FBO and fructose malabsorption
Posted 13 November 2009 - 06:37 AM
Posted 13 November 2009 - 06:48 AM
Ph.D in Biology
Posted 13 November 2009 - 12:30 PM
Posted 14 November 2009 - 11:12 AM
Fecal incontinencePathophysiology and etiologyPartial incontinence ‚€“ loss of control to flatus and minor soiling Major incontinence ‚€“ frequent and regular deficiency in the ability to control stool of normal consistencyFour basic physiologic factors:1.stool consistency, 2.rectal compliance,3.rectal and anal sensation4.pelvic floor function can lead to a defective continencemechanismIncontinence with normal pelvic floorfunction:-1-Altered stool consistency‚€ĘInflammatory bowel disease‚€ĘInfectious diarrhea‚€ĘLaxative abuse‚€ĘRadiation enteritis‚€ĘShort bowel syndrome‚€ĘMalabsorption syndrome2-Inadequate rectal compliance ‚€ĘInflammatory boweldisease‚€ĘAbsent rectal reservoir (ileoanal, low ant. resection)‚€ĘRectal ischemia‚€ĘCollagen vascular disease (scleroderma, amyloidosis, dermatomyositis)‚€ĘRectal neoplasms3-Inadequate rectal sensation‚€ĘDementia, CVA, MS, brain or spinal cord injury/neoplasm, sensoryneuropathy, tabes dorsalis ‚€ĘOverflow incontinence:-Fecal impaction ‚€“ leading cause of incontinence in institutionalizedelderly patients‚€ĘDiabetes ‚€“ multifactorial, impaired rectal sensation is importantIncontinence with abnormal pelvic floorfunctionAnatomic sphincter defect ‚€“ internal or externalTraumaticObstetric injury ‚€“ prolonged difficult labor with forceps application,episiotomy complications, third or fourth-degree lacerationsAnorectal surgery ‚€“ anal fistula surgery - most common operativeprocedure that results in fecal incontinence; hemorrhoidectomyPelvic floor denervation ‚€“ degenerative neurogenicfactors are a common cause of non-surgically relatedincontinence1-Primary (idiopathic neurogenic incontinence)a-Pudendal neuropathy ‚€“ 80%. Denervation of the puborectalis muscle andexternal anal sphincter muscles ‚€“ results in an impaired ability tomaintain the anorectal angle and prevent gross incontinenceb-‚€œDescending perineal syndrome‚€Ě‚€“ results from constant strainingduring defecation that causes a traction neuropathy of the nervesrunning along the pelvic floor muscles. Both the puborectalis andexternal anal sphincter muscles become denervatedc-Vaginal deliveries2-Secondary:-1.Injuries to spinal cord, cauda equina2.Diabetic neuropathyCongenital abnornmalities:-‚€ĘSpina bifida‚€ĘMyelomeningoceleMiscellaneous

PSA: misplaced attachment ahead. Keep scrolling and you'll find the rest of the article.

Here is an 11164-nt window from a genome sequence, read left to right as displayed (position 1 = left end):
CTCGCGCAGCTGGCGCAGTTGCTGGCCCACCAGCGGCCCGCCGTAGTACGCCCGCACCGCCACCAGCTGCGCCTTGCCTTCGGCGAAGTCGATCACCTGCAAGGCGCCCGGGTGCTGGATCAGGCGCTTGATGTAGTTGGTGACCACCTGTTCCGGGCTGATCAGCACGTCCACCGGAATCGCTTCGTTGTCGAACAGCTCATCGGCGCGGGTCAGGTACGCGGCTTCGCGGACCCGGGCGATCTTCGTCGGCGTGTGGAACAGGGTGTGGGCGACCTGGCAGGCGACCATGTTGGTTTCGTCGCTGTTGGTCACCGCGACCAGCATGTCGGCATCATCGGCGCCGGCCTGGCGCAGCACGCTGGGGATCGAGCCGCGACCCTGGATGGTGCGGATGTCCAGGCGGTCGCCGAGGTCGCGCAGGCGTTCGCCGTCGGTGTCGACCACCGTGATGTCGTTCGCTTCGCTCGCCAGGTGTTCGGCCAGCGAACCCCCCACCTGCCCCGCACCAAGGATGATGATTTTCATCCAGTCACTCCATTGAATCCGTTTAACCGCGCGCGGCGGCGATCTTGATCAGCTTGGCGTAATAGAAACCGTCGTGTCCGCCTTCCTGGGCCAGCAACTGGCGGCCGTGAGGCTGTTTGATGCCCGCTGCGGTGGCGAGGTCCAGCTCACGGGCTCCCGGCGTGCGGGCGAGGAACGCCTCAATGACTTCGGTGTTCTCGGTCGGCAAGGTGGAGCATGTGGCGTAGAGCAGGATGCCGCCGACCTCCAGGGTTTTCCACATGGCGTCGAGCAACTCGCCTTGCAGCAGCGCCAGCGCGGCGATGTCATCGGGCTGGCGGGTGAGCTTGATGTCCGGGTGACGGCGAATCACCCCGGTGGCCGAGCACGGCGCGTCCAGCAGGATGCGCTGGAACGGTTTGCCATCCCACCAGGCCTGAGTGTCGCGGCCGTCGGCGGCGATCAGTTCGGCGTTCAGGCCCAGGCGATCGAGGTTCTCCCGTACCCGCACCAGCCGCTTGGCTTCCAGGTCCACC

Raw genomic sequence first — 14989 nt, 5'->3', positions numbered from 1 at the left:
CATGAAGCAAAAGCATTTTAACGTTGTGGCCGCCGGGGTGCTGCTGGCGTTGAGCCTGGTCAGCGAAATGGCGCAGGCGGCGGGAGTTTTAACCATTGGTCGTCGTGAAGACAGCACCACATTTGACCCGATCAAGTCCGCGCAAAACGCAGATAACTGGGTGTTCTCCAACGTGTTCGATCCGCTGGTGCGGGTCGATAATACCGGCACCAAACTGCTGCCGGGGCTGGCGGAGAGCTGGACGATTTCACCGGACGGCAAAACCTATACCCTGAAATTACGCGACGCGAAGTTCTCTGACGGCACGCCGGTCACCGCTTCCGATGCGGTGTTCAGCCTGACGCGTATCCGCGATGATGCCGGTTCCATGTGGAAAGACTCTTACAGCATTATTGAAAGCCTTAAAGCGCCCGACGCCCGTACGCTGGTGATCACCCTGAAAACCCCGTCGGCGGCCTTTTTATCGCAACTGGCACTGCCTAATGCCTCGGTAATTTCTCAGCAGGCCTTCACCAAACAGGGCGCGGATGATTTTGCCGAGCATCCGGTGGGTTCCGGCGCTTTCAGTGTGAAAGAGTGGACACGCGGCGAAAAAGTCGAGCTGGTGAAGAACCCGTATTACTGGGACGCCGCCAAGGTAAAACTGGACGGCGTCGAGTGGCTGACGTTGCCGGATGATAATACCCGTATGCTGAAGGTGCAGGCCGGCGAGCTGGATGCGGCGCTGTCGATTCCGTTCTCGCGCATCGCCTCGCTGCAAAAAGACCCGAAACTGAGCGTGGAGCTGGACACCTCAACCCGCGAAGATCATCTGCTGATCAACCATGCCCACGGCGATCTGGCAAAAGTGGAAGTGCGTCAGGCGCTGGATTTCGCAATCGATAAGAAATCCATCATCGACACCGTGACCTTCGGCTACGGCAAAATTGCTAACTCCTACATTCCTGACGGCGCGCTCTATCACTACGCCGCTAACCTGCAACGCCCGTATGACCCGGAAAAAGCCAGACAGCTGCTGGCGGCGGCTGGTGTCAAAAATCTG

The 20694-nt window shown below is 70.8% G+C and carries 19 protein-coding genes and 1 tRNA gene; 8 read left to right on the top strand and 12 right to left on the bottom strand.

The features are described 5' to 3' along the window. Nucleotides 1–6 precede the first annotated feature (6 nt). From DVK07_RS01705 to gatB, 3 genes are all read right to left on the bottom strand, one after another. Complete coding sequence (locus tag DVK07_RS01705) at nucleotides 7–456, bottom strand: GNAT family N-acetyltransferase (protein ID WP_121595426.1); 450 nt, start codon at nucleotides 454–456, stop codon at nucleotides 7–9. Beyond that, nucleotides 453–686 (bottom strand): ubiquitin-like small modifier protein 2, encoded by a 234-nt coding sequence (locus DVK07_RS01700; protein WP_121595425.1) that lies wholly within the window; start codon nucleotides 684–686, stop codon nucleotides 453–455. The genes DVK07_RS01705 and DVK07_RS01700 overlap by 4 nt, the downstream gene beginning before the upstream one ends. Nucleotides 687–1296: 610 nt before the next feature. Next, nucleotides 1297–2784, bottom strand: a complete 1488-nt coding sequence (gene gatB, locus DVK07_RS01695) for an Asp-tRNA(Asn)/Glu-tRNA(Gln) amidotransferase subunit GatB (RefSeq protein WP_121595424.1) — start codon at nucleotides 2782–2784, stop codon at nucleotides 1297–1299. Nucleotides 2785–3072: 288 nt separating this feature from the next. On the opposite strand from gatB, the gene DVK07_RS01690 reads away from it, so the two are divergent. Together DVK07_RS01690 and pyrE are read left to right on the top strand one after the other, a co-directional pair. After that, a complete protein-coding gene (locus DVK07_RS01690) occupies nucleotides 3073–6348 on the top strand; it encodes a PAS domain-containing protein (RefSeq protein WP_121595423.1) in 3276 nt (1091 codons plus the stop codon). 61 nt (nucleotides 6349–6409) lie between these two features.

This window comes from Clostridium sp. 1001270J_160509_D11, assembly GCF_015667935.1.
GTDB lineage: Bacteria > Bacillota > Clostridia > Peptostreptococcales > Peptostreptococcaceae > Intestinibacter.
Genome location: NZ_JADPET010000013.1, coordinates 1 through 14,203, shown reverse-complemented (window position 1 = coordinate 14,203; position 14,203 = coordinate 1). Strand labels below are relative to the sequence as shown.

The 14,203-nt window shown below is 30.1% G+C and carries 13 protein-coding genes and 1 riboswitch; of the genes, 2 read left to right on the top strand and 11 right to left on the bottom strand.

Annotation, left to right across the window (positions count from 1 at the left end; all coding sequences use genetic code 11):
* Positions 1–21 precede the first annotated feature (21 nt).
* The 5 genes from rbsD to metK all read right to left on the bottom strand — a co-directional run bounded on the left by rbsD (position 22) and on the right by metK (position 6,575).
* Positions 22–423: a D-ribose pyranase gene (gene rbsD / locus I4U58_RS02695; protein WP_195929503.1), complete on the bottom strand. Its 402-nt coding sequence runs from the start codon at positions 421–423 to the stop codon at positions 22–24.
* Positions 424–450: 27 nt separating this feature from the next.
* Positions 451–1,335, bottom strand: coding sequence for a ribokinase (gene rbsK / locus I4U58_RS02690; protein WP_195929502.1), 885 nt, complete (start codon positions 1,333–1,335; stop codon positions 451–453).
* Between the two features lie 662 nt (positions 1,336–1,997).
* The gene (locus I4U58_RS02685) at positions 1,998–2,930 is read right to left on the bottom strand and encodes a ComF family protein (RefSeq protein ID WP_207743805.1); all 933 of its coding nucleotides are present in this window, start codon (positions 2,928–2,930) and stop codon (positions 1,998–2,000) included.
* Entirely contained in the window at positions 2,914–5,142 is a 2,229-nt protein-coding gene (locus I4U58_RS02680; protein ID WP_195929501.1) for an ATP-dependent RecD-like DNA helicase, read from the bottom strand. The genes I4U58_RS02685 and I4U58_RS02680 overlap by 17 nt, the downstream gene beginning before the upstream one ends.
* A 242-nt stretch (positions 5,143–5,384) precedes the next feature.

TreatmentImproving stool consistency:-Increase intake of bulking agents ‚€“ bran, psylliumAntidiarrheal agents ‚€“ loperamide, lomotil, cholestyramineBowel management:-‚€ĘFecal disimpaction‚€ĘScheduled toileting‚€ĘGlycerin suppositories daily, 30 min postprandial‚€ĘAttempt to defecate at the same time daily‚€ĘDaily tap water enemaBiofeedback therapyPatients looks at a polygraph tracing while attempting to contract theexternal anal sphincterThrough visual ‚€œfeedback‚€Ě of looking at anal canal pressures duringcontraction and verbal guidance, patients can learn to appropriatelycontract the external sphincter in response to the sensation of rectaldistension70% restoring continence 90% reduction in incontinent episodesSurgery....................
- Rectal prolapse ‚€“ 60-70% incontinence.
- Aging ‚€“ anal canalpressure and rectal compliance are decreased
- Diagnostic evaluation
Posted 14 November 2009 - 02:01 PM
Posted 15 November 2009 - 11:13 AM
I don't have prolapsed haemorrhoid as you do ,but fixing that might help you(excluding the complications of the operation),i believe that Lg/FBO is of multiple causes(single disease can't explain it).
Causes of idiopathic fecal incontinence7(D)s1-descent:-perineal descent,rectal prolapse,prolapsed haemorrhoid. 2-destruction:-malignant tumors&irradiation3-debility:-illness&old age4-deficiency:-congenital abnormality5-damage:-wounds,child birth,surgical procedures6-denervation:-spinal injuries,neurological procedure &spina bifida7-dementia:-senility & psychological problems8-pudendal nerve neuropathy:-result from chronic straining,perineal descent and attraction injuries to the nerve.
Posted 16 November 2009 - 05:52 PM